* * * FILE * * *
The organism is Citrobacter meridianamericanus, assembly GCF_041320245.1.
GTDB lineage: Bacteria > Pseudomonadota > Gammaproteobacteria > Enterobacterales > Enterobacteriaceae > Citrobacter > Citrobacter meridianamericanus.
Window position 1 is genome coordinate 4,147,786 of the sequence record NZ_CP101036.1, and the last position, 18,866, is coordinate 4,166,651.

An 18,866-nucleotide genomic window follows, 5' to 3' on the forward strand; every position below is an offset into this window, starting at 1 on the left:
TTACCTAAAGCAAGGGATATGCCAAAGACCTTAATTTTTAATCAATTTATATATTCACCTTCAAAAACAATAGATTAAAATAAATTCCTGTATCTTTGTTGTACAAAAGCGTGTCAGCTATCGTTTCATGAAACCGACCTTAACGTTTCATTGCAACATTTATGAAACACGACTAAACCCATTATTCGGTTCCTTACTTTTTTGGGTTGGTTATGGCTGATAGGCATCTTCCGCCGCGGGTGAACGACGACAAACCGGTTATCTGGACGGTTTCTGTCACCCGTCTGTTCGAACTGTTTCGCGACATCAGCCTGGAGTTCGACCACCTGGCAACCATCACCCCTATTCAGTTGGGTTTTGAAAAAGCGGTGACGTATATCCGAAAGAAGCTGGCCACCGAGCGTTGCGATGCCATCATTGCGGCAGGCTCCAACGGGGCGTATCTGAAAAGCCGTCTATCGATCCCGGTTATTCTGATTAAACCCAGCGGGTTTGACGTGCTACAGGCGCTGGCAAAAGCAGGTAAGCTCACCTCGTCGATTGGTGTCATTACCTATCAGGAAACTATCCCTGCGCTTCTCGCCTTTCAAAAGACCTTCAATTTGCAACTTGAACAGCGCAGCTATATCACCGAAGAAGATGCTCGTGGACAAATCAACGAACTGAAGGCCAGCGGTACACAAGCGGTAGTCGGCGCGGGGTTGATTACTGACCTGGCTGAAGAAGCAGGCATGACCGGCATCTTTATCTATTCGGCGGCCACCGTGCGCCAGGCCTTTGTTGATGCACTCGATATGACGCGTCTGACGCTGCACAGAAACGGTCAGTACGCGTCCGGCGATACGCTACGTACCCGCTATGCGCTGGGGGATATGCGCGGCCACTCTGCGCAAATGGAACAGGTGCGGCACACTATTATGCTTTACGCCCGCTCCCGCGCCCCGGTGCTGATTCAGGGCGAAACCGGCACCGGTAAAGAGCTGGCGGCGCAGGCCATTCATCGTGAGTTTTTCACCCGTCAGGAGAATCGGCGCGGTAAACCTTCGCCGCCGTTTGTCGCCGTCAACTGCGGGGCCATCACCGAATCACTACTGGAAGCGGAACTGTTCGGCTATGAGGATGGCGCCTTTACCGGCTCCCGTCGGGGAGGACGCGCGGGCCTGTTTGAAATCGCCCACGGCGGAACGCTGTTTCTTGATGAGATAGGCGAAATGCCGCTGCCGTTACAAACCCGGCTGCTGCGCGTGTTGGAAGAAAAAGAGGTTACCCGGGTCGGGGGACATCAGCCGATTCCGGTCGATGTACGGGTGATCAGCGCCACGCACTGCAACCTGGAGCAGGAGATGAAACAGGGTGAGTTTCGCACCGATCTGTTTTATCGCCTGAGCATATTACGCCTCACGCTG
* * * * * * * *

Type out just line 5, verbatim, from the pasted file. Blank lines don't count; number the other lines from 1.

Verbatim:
TTACCTAAAGCAAGGGATATGCCAAAGACCTTAATTTTTAATCAATTTATATATTCACCTTCAAAAACAATAGATTAAAATAAATTCCTGTATCTTTGTTGTACAAAAGCGTGTCAGCTATCGTTTCATGAAACCGACCTTAACGTTTCATTGCAACATTTATGAAACACGACTAAACCCATTATTCGGTTCCTTACTTTTTTGGGTTGGTTATGGCTGATAGGCATCTTCCGCCGCGGGTGAACGACGACAAACCGGTTATCTGGACGGTTTCTGTCACCCGTCTGTTCGAACTGTTTCGCGACATCAGCCTGGAGTTCGACCACCTGGCAACCATCACCCCTATTCAGTTGGGTTTTGAAAAAGCGGTGACGTATATCCGAAAGAAGCTGGCCACCGAGCGTTGCGATGCCATCATTGCGGCAGGCTCCAACGGGGCGTATCTGAAAAGCCGTCTATCGATCCCGGTTATTCTGATTAAACCCAGCGGGTTTGACGTGCTACAGGCGCTGGCAAAAGCAGGTAAGCTCACCTCGTCGATTGGTGTCATTACCTATCAGGAAACTATCCCTGCGCTTCTCGCCTTTCAAAAGACCTTCAATTTGCAACTTGAACAGCGCAGCTATATCACCGAAGAAGATGCTCGTGGACAAATCAACGAACTGAAGGCCAGCGGTACACAAGCGGTAGTCGGCGCGGGGTTGATTACTGACCTGGCTGAAGAAGCAGGCATGACCGGCATCTTTATCTATTCGGCGGCCACCGTGCGCCAGGCCTTTGTTGATGCACTCGATATGACGCGTCTGACGCTGCACAGAAACGGTCAGTACGCGTCCGGCGATACGCTACGTACCCGCTATGCGCTGGGGGATATGCGCGGCCACTCTGCGCAAATGGAACAGGTGCGGCACACTATTATGCTTTACGCCCGCTCCCGCGCCCCGGTGCTGATTCAGGGCGAAACCGGCACCGGTAAAGAGCTGGCGGCGCAGGCCATTCATCGTGAGTTTTTCACCCGTCAGGAGAATCGGCGCGGTAAACCTTCGCCGCCGTTTGTCGCCGTCAACTGCGGGGCCATCACCGAATCACTACTGGAAGCGGAACTGTTCGGCTATGAGGATGGCGCCTTTACCGGCTCCCGTCGGGGAGGACGCGCGGGCCTGTTTGAAATCGCCCACGGCGGAACGCTGTTTCTTGATGAGATAGGCGAAATGCCGCTGCCGTTACAAACCCGGCTGCTGCGCGTGTTGGAAGAAAAAGAGGTTACCCGGGTCGGGGGACATCAGCCGATTCCGGTCGATGTACGGGTGATCAGCGCCACGCACTGCAACCTGGAGCAGGAGATGAAACAGGGTGAGTTTCGCACCGATCTGTTTTATCGCCTGAGCATATTACGCCTCACGCTG